Have the years flown that fast? Well, you tell La Cieca. She just this past weekend realized that it's been 25 years since Beverly Sills retired from singing. To put that in persepctive, the duration of her retirement (1980 - 2005) is now exactly equal to the duration of her New York City Opera career (1955 - 1980). Yes, that means that Bev debuted at NYCO 50 years ago this year! And yet, to La Cieca, 1980 seems like, if not yesterday, then at most the day before. To mark these anniversaries (silver, silver, and gold, respectively), La Cieca is delighted to present an episode of Unnatural Acts of Opera featuring highlights from the "Beverly!" farewell gala. The show begins with a few numbers from Die Fledermaus, Act 2, starring Kitty Carlisle (Prince Orlovsky), Gianna Rolandi (Adele), Alan Titus (Eisenstein) and La Sills reprising her debut role of Rosalinda. Then out come the guests: Donald Gramm, John Alexander, Leontyne Price, Sherrill Milnes, Eileen Farrell, Renata Scotto and Placido Domingo. The program winds up with a pop/opera medley, Sills duetting with Carol Burnett. On second thought, don't kiss yesterday goodbye: do what you can to bring it back!

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02 September 2005

Champagne for real friends

La Cieca is delighted to announce that our editor JJ is directing yet once again, this time a production of Die Fledermaus for the [working title] opera. The single gala performance of the Johann Strauss II operetta is scheduled for September 18, 2005 at The Ballroom at the Century Center Theatre, 111 E. 15th Street (just east of Union Square). Featured are Samuel Lloyd Kinsey (Eisenstein), Kathleen Berger (Rosalinde), Melissa Raz (Adele), David Root (Alfredo), David Dorsey (Dr. Falke), Juan José Ibarra (Frank), Juli Borst (Prince Orlovsky), Jacob Feldman (Dr. Blind), and Marty Berger (Frosch). Musical direction is by Eric Malson. The performance begins at 7:00 PM and seating ($10.00) is limited, so be sure to make a reservation today: either phone 646-541-7743 or email your request.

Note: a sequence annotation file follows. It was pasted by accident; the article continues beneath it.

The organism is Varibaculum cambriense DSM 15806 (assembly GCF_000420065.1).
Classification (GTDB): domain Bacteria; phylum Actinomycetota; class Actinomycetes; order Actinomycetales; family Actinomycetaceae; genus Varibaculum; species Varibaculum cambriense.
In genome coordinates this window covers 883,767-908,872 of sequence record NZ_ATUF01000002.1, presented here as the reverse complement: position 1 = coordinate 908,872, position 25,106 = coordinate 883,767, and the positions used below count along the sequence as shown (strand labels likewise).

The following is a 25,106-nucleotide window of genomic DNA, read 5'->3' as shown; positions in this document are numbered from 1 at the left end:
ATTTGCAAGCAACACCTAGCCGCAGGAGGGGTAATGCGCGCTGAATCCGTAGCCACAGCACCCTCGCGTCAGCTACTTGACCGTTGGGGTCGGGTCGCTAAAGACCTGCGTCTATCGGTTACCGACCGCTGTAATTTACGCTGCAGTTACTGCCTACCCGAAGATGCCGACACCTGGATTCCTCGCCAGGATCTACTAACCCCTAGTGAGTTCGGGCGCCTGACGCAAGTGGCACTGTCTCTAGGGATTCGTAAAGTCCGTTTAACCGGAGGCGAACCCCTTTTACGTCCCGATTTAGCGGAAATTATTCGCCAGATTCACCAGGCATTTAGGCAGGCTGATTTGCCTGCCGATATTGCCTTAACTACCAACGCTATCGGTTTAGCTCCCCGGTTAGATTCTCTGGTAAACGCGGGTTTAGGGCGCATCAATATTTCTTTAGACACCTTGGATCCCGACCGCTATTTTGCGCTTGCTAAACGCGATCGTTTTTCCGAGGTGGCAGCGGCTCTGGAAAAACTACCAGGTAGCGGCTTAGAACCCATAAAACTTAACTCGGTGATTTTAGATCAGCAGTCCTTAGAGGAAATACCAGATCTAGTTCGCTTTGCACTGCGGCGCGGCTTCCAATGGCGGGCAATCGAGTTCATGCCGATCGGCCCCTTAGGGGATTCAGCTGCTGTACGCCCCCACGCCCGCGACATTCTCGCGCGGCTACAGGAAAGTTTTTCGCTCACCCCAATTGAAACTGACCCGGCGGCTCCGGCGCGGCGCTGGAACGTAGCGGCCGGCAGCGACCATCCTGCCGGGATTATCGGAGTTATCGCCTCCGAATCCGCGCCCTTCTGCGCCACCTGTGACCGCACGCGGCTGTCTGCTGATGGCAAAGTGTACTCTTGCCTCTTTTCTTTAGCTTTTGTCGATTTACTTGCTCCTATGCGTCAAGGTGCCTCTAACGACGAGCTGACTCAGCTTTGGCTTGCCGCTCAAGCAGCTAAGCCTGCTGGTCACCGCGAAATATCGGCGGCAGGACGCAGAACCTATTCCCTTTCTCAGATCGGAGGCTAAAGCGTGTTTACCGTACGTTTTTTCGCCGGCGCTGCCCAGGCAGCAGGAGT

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27 August 2005

Master class

In response to the recent lively(ish) discussion about the suitability of Maria Guleghina to the rigors of the role of Elena in I vespri siciliani, La Cieca has decided that she should demonstrate how this music should be sung. No, actually La Cieca is not going to sing it herself; rather, she will present Renata Scotto's peerless interpretation from La Scala in 1970. This will also mark La Scotto's debut with Unnatual Acts of Opera, and an overdue debut it is when you recall that she is La Cieca's favorite singer, ever. La Cieca once opined that Scotto is the nearest anyone ever came to being the Bette Davis of opera; for that matter, La Davis could certainly be called the Scotto of the Silver Screen. But La Cieca digresses. This gala Vespri also stars Ruggiero Raimondi, Piero Cappuccilli and Gianni Raimondi, under the baton of Gianandrea Gavazzeni. Maestro G. took a number of cuts in the score, which means that we have time for some delightful extras following the acts, with Leyla Gencer, Anita Cerquetti, Boris Christoff and Renato Bruson headlining. It all begins Monday on Unnatural Acts of Opera.

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23 April 2005

Adieu, forets...

This one is just a whisper at the moment, but La Cieca has heard that Mirella Freni is not going to show up for the Met Pension Fund gala in May? Like I said, it's just a whisper, but...

Those of you listening to today's intermission feature during the Met's Walkuere broadcast just heard Sally Billinghurst (in her adorably artless manner) confirm our March 15 item (below) about Placido's next new role. So sorry, Tommy!


06 March 2005

Laugh (at, not with)